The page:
If the people of South Korea were starving, Americans would send food. If they were victims of a natural disaster, an earthquake or typhoon, planeloads of American doctors and nurses, shiploads of medicine and supplies, would be instantly on the way.
But Asia’s financial crisis is not a natural disaster; it is man-made, the work of corrupt and incompetent political elites, crony capitalists and idiot-investors who deserted their own countries to chase hot profits in Asia. Obligations of charity do not apply here. What these avaricious bankrupts want Americans to do is to pick up the hotel and bar bills from their decade-long orgy. No thanks.
Ask yourself: Why does Seoul suddenly need $20 billion? Is it because Koreans are suffering? No. South Korea needs $20 billion pronto because it has $20 billion in short-term loans coming due by year’s end. Korea hasn’t got the cash, and its creditors are howling.
The IMF bailouts of Korea, Thailand and Indonesia, which could put Western taxpayers on the hook for $100 billion, are to save the faces of these Asian regimes and the fannies of “investors” who want back every dime they put up — without missing a payment. When you know who is holding that $20 billion in debt, you will know for whose benefit the Global Economy is designed to work.
But why should U.S. taxpayers be put on the hook by the IMF, to make good failed Asian investments? Let those who made the hot profits in Asia eat the losses. Let the market work. Let the Asian debtors and their creditors negotiate themselves the terms of repayment, and keep U.S. taxpayers out for once.
The hour is at hand for Congress to run a sword through this corrupt global system. All we need do is follow the counsel of ex-Treasury Secretary Bill Simon, the Heritage Foundation, and the American Enterprise Institute, and kill the IMF. Then the gods of the markets can rule again. Don’t our free traders believe in that?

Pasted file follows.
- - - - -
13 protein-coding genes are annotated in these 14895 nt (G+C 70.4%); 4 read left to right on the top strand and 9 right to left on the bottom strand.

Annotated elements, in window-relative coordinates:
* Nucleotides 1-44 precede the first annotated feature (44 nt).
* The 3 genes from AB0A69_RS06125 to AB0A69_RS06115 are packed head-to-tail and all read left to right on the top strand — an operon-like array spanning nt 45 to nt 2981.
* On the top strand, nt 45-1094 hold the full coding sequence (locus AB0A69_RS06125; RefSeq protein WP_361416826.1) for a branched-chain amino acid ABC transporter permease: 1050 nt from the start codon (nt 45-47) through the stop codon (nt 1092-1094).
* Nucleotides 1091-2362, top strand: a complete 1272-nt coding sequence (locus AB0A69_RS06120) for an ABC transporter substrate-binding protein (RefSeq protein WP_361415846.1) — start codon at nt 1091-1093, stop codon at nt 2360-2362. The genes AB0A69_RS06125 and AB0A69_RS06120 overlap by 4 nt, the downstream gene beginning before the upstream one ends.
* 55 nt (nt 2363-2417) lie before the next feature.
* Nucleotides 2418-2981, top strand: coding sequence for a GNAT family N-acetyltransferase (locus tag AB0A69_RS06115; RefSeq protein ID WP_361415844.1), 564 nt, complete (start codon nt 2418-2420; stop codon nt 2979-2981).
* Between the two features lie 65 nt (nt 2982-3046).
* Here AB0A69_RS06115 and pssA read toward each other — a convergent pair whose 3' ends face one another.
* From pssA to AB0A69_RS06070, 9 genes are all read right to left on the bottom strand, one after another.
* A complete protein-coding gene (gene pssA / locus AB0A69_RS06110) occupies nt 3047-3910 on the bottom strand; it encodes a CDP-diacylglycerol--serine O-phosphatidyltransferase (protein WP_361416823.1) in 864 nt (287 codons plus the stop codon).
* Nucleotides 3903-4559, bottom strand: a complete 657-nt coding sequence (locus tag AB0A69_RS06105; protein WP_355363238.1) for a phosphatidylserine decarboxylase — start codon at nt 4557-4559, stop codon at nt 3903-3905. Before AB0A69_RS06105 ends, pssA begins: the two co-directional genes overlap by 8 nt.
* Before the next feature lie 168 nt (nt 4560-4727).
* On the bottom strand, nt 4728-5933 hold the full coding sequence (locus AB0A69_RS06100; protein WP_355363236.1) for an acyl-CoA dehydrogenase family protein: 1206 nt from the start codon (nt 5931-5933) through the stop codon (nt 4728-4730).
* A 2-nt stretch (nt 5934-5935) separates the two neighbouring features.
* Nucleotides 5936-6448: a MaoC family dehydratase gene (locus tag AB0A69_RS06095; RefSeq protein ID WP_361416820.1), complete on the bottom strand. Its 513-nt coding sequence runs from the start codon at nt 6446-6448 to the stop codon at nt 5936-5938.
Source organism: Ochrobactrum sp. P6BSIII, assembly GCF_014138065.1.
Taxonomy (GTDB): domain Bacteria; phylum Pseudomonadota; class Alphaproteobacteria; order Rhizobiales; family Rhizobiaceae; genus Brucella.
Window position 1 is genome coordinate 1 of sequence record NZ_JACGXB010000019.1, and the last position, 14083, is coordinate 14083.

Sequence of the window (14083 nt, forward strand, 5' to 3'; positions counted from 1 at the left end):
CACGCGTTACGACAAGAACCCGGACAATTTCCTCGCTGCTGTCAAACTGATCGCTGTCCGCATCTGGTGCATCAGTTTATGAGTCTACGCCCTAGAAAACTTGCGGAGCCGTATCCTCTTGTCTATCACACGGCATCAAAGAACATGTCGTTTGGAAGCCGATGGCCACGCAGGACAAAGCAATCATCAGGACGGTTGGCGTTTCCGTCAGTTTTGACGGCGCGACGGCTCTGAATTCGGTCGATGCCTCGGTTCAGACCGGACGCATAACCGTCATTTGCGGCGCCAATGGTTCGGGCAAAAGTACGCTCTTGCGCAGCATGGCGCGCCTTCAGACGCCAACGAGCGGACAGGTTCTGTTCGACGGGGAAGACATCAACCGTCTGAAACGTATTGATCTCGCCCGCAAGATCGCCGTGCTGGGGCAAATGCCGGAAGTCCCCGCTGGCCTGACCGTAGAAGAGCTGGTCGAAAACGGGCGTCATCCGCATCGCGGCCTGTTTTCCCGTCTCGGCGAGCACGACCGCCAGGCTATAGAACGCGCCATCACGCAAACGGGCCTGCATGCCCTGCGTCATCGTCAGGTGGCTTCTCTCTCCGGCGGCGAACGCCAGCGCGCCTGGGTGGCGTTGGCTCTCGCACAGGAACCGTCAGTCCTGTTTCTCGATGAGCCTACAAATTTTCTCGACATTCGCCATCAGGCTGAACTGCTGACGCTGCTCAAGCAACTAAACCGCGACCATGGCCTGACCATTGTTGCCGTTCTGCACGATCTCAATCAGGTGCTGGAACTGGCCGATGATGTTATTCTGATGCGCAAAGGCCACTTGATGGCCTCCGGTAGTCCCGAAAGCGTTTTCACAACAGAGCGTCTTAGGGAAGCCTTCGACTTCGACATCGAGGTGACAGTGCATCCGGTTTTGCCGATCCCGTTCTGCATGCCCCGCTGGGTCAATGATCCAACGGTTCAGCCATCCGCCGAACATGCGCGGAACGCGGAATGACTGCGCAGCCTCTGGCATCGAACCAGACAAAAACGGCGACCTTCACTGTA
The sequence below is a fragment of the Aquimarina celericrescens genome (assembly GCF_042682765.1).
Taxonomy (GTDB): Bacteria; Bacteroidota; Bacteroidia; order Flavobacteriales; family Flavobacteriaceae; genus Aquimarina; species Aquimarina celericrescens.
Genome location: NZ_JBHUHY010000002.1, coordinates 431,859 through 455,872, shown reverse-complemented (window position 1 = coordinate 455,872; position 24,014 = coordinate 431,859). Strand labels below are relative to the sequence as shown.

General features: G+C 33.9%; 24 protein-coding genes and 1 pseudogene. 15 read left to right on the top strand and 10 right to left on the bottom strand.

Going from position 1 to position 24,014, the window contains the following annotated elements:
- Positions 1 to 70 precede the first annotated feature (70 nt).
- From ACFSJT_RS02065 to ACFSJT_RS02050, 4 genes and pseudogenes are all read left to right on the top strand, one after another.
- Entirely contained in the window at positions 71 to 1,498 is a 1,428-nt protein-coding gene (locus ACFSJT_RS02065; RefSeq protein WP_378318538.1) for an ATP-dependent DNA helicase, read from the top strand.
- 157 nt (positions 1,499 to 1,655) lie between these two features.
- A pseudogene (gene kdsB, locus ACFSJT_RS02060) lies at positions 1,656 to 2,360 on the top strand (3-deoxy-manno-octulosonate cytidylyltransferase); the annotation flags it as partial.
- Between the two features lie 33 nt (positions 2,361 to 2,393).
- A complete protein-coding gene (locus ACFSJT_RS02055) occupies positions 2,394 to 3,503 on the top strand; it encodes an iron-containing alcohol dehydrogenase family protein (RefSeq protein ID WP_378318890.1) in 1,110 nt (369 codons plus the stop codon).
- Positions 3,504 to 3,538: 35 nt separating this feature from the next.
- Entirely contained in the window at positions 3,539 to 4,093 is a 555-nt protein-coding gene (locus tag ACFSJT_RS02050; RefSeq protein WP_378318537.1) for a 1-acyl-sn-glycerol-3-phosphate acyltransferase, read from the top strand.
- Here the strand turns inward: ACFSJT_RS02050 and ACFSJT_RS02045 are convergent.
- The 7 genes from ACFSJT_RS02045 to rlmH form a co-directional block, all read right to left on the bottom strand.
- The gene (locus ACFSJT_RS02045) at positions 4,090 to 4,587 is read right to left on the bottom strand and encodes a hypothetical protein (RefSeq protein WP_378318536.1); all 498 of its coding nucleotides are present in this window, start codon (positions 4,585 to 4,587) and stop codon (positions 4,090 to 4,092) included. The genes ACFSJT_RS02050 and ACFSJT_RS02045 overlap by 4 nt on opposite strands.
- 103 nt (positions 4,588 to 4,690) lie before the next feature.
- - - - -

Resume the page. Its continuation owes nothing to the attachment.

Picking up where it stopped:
This November, in a courageous act, the House voted down Mr. Clinton’s request for $3.5 billion to replenish the funds of the IMF. Prediction: Mr. Clinton will come back from Vancouver Asia-Pacific summit and demand even more money to bail out Robert Rubin’s Wall Street buddies. But if Congress will hold firm and deny the White House another dime for the IMF, it can strike a mortal blow against a system crafted to endlessly loot the American nation of its wealth.
What is the IMF? It was created At Bretton Woods in 1944 as a fund from which governments could borrow to maintain the fixed rates of exchange of their currencies. But in 1971, Richard Nixon took America off the gold standard; the exchange-rate system broke down; the dollar and other currencies were allowed to “float” in a free market. The need for an IMF was over.
But the IMF refused to fold its tent. It set itself up as overseer of the Global Economy and lender of last resort to bankrupt regimes. Four times since 1970 the IMF has bailed out Mexico. In the last bailout, the IMF gave $17 billion in fresh loans to enable President Zedillo to pay off his New York creditors, who thus walked away from their risky loans, while American citizens are now exposed to the lion’s share of that $17 billion.
How is Mexico to repay the IMF? The devaluation of the peso by 50 percent doubled the price of U.S. goods in Mexico and cut by 50 percent the price of Mexican exports. Devaluation thus wiped out the tiny U.S. trade surplus. And when U.S. companies saw the price of Mexican labor had been cut in half in dollars, they laid off their workers, shut down their U.S. plants and headed south for the Rio Grande.
This, then, is the great trade-off of the Global Economy: Wall Street gets reimbursed, while Main Street loses its export market, its factories and its jobs, and is put on the hook by the IMF, so “investors” on Wall Street do not have to swallow really big losses. We do it all — to make the world safe for Goldman Sachs!
The Global Economy is like a high-stakes poker game, where the big players pocket their winnings, while the “house” — i.e., the taxpayers — makes good their losses at the end of a bad night.
To do in Thailand, Indonesia and South Korea what it did in Mexico, the IMF will need billions more in lending authority from the U.S. government We ought not let this happen. The looting of our country must stop. And it can be stopped, if the agencies that thieve and redistribute U.S. wealth — the IMF and World Bank — are denied all power to put at risk the credit of the American people.
Time for Congress to end these bailouts, privatize the World Bank and abolish the IMF.